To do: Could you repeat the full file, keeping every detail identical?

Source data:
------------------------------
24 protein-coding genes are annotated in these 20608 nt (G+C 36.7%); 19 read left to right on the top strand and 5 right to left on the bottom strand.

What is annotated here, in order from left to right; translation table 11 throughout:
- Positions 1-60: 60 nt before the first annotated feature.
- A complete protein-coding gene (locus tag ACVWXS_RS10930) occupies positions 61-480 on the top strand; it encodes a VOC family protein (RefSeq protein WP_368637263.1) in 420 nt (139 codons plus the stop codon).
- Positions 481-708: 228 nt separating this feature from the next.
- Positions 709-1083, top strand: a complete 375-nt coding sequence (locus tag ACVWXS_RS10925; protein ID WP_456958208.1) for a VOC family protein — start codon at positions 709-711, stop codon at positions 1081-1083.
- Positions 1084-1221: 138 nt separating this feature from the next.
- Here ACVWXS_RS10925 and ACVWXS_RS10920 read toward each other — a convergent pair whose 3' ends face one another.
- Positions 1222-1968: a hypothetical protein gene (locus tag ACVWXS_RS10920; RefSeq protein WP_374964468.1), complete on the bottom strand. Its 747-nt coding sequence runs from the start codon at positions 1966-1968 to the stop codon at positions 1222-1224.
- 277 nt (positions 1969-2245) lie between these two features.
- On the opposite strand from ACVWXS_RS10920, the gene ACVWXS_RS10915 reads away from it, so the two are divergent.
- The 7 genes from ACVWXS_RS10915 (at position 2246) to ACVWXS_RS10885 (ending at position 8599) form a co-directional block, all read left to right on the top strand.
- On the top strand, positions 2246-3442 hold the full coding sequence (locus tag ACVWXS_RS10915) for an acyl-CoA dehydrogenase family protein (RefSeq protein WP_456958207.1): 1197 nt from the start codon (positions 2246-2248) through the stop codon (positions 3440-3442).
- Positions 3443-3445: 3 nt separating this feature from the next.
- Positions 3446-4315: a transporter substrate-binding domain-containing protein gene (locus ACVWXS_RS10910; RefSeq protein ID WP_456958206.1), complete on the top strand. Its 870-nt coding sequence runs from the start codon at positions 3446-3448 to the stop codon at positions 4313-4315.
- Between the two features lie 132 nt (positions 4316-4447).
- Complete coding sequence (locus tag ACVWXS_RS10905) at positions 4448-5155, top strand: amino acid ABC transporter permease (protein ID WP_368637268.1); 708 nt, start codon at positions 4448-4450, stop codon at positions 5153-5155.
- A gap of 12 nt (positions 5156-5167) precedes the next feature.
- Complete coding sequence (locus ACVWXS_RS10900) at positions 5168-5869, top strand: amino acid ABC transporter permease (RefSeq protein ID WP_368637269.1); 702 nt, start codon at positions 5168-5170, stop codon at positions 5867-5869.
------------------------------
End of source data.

24 protein-coding genes are annotated in these 20608 nt (G+C 36.7%); 19 read left to right on the top strand and 5 right to left on the bottom strand.

What is annotated here, in order from left to right; translation table 11 throughout:
- Positions 1-60: 60 nt before the first annotated feature.
- A complete protein-coding gene (locus tag ACVWXS_RS10930) occupies positions 61-480 on the top strand; it encodes a VOC family protein (RefSeq protein WP_368637263.1) in 420 nt (139 codons plus the stop codon).
- Positions 481-708: 228 nt separating this feature from the next.
- Positions 709-1083, top strand: a complete 375-nt coding sequence (locus tag ACVWXS_RS10925; protein ID WP_456958208.1) for a VOC family protein — start codon at positions 709-711, stop codon at positions 1081-1083.
- Positions 1084-1221: 138 nt separating this feature from the next.
- Here ACVWXS_RS10925 and ACVWXS_RS10920 read toward each other — a convergent pair whose 3' ends face one another.
- Positions 1222-1968: a hypothetical protein gene (locus tag ACVWXS_RS10920; RefSeq protein WP_374964468.1), complete on the bottom strand. Its 747-nt coding sequence runs from the start codon at positions 1966-1968 to the stop codon at positions 1222-1224.
- 277 nt (positions 1969-2245) lie between these two features.
- On the opposite strand from ACVWXS_RS10920, the gene ACVWXS_RS10915 reads away from it, so the two are divergent.
- The 7 genes from ACVWXS_RS10915 (at position 2246) to ACVWXS_RS10885 (ending at position 8599) form a co-directional block, all read left to right on the top strand.
- On the top strand, positions 2246-3442 hold the full coding sequence (locus tag ACVWXS_RS10915) for an acyl-CoA dehydrogenase family protein (RefSeq protein WP_456958207.1): 1197 nt from the start codon (positions 2246-2248) through the stop codon (positions 3440-3442).
- Positions 3443-3445: 3 nt separating this feature from the next.
- Positions 3446-4315: a transporter substrate-binding domain-containing protein gene (locus ACVWXS_RS10910; RefSeq protein ID WP_456958206.1), complete on the top strand. Its 870-nt coding sequence runs from the start codon at positions 3446-3448 to the stop codon at positions 4313-4315.
- Between the two features lie 132 nt (positions 4316-4447).
- Complete coding sequence (locus tag ACVWXS_RS10905) at positions 4448-5155, top strand: amino acid ABC transporter permease (protein ID WP_368637268.1); 708 nt, start codon at positions 4448-4450, stop codon at positions 5153-5155.
- A gap of 12 nt (positions 5156-5167) precedes the next feature.
- Complete coding sequence (locus ACVWXS_RS10900) at positions 5168-5869, top strand: amino acid ABC transporter permease (RefSeq protein ID WP_368637269.1); 702 nt, start codon at positions 5168-5170, stop codon at positions 5867-5869.